Using these turnover estimates, A REASONABLE RANGE FOR THE PERCENTAGE OF INDIVIDUAL POLICIES THAT WOULD TERMINATE, AND THEREFORE RELINQUISH THEIR GRANDFATHER STATUS, IS 40 PERCENT TO 67 PERCENT. These estimates assume that the policies that terminate are replaced by new individual policies, and that these new policies are not, by definition, grandfathered.

    Filed 6-14-10 ; 11:15 am


    • Bob Murphy says:

      Thanks Bob. I was going to look this up but you saved me the trouble!

  4. Bob Roddis says:

    Since my new “basic” individual policy is going from $195 per month (with a $5000 deductible) to $255 per month (with a $13,000 deductible), what exactly is considered a “junk” policy? Under my new plan, I apparently get two free general practitioner and two free specialist checkups per year that I didn’t get before.

    I’m always astonished at how the concept of the pricing process as applied or not applied to the medical field never enters the tiny minds of the statists.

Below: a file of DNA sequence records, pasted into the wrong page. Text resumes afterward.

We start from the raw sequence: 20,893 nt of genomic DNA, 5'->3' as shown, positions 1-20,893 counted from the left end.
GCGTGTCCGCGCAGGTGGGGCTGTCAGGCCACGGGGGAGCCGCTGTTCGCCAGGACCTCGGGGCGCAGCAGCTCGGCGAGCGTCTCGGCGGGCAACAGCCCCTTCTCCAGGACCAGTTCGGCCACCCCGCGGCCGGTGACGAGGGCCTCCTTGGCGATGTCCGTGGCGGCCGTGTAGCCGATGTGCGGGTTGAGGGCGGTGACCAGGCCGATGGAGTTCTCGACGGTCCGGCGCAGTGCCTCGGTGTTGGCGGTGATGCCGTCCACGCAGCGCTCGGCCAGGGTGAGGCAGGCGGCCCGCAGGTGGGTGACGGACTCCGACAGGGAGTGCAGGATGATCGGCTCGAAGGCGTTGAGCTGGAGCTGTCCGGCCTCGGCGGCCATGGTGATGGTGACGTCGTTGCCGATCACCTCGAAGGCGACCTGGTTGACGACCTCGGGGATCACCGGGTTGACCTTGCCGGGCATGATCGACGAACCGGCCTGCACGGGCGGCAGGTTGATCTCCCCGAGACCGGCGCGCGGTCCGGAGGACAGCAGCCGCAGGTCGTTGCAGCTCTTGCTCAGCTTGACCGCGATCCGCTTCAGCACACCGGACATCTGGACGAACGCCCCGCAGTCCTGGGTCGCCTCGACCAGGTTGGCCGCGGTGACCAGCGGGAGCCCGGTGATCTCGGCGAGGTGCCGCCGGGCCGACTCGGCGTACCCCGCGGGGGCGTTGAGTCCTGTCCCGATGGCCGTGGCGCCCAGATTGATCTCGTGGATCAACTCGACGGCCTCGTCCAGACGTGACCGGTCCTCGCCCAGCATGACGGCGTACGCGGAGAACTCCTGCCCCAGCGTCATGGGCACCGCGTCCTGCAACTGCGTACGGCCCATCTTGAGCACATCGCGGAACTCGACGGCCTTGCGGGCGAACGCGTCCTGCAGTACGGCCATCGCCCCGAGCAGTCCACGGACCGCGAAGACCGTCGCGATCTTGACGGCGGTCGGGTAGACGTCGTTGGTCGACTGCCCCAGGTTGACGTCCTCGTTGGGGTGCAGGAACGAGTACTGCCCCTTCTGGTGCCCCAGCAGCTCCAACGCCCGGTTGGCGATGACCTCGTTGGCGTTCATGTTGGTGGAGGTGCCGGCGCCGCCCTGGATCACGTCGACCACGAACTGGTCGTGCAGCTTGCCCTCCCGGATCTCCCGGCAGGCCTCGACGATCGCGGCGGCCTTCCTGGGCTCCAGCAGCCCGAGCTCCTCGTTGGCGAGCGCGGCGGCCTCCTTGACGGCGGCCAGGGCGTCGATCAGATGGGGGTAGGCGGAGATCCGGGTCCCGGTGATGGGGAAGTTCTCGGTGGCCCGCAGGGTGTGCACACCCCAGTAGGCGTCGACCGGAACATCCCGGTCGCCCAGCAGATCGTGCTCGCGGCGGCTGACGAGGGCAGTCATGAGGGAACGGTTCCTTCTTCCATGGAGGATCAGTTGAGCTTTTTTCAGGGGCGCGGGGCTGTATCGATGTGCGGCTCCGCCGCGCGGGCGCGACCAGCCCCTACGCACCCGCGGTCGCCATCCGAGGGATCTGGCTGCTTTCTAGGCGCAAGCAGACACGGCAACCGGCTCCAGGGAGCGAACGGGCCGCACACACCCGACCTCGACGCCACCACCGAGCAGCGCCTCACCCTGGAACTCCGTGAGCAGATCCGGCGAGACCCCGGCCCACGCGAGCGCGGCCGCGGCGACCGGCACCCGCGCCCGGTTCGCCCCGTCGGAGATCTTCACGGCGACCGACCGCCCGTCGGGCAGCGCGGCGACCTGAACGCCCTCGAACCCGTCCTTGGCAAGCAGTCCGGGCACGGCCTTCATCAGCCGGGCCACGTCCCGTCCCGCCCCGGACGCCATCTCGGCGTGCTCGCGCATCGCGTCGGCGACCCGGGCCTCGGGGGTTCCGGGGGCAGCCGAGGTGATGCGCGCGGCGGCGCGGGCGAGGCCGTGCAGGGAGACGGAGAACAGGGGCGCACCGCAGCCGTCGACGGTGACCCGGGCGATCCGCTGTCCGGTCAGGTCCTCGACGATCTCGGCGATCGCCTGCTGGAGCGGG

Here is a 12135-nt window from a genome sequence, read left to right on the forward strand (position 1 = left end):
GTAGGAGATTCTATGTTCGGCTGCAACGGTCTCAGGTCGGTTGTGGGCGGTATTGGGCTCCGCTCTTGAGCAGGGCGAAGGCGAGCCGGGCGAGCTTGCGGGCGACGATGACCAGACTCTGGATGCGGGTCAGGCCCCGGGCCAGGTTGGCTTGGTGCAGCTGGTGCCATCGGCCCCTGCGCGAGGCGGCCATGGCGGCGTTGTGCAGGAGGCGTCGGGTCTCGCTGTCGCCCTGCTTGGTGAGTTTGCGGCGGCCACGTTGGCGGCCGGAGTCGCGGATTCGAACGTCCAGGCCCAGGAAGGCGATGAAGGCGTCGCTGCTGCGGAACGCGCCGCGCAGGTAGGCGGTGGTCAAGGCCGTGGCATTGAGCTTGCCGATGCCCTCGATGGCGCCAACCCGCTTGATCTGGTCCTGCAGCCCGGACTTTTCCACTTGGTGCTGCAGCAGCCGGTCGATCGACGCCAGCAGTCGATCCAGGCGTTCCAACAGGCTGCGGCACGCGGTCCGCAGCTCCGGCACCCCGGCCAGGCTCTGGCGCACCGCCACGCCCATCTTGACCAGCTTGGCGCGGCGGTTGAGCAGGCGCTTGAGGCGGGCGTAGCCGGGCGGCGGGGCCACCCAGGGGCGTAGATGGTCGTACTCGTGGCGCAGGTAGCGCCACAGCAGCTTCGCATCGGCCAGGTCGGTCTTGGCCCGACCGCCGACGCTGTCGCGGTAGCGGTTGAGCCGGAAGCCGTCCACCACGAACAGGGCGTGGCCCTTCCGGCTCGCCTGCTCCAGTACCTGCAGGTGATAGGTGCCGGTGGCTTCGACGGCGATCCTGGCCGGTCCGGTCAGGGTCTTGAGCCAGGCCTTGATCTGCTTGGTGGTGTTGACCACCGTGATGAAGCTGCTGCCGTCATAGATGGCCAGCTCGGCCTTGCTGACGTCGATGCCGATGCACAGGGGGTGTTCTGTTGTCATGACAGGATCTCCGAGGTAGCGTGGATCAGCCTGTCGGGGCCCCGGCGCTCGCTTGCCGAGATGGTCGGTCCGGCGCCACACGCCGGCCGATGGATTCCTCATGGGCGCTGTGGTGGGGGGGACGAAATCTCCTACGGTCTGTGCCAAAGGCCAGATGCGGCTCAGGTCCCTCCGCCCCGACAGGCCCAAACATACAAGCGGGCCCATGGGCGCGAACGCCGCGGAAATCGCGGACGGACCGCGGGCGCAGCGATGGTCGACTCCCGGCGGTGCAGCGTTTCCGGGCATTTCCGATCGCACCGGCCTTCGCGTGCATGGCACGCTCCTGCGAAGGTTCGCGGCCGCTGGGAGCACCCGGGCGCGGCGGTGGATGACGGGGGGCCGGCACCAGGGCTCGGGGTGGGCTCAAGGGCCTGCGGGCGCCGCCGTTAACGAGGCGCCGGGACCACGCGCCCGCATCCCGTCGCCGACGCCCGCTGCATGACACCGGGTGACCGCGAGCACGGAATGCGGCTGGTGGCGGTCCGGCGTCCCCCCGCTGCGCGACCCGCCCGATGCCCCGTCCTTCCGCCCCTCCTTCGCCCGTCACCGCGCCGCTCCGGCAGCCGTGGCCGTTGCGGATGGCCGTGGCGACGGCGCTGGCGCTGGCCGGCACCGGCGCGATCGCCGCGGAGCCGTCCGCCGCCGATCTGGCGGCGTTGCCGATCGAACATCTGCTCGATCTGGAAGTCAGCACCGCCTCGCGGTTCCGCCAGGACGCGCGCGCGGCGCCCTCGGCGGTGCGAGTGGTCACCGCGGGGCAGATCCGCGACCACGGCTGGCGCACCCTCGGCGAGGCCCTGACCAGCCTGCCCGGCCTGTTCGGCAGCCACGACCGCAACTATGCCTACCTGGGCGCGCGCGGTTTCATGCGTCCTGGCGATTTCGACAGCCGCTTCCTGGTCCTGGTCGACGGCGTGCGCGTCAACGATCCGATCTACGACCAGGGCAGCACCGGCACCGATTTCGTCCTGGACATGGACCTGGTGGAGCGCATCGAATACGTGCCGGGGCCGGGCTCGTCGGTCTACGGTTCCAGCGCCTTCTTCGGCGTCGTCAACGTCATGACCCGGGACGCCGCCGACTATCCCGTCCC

• Richie says:

      They’ve been administratively fixpriced.

  5. Major_Freedom says:

    I think he was secretly hoping that the statement repeated 37 times would come true, but didn’t pipe up then, so that he could hedge himself. But now that it was revealed a lie, Yglesias can say the statement repeated 37 times is insane.

  6. Yancey Ward says:


    Good luck finding a single pundit on the left who pointed out at the time that Obama was being deceitful, or even wrong. Sure, all of them say they knew it was not true, but I never saw any of them actually say so until now, and I bet it isn’t hard to find a good number of examples where they contradicted critics of ACA by repeating Obama’s claim.

  7. Yancey Ward says: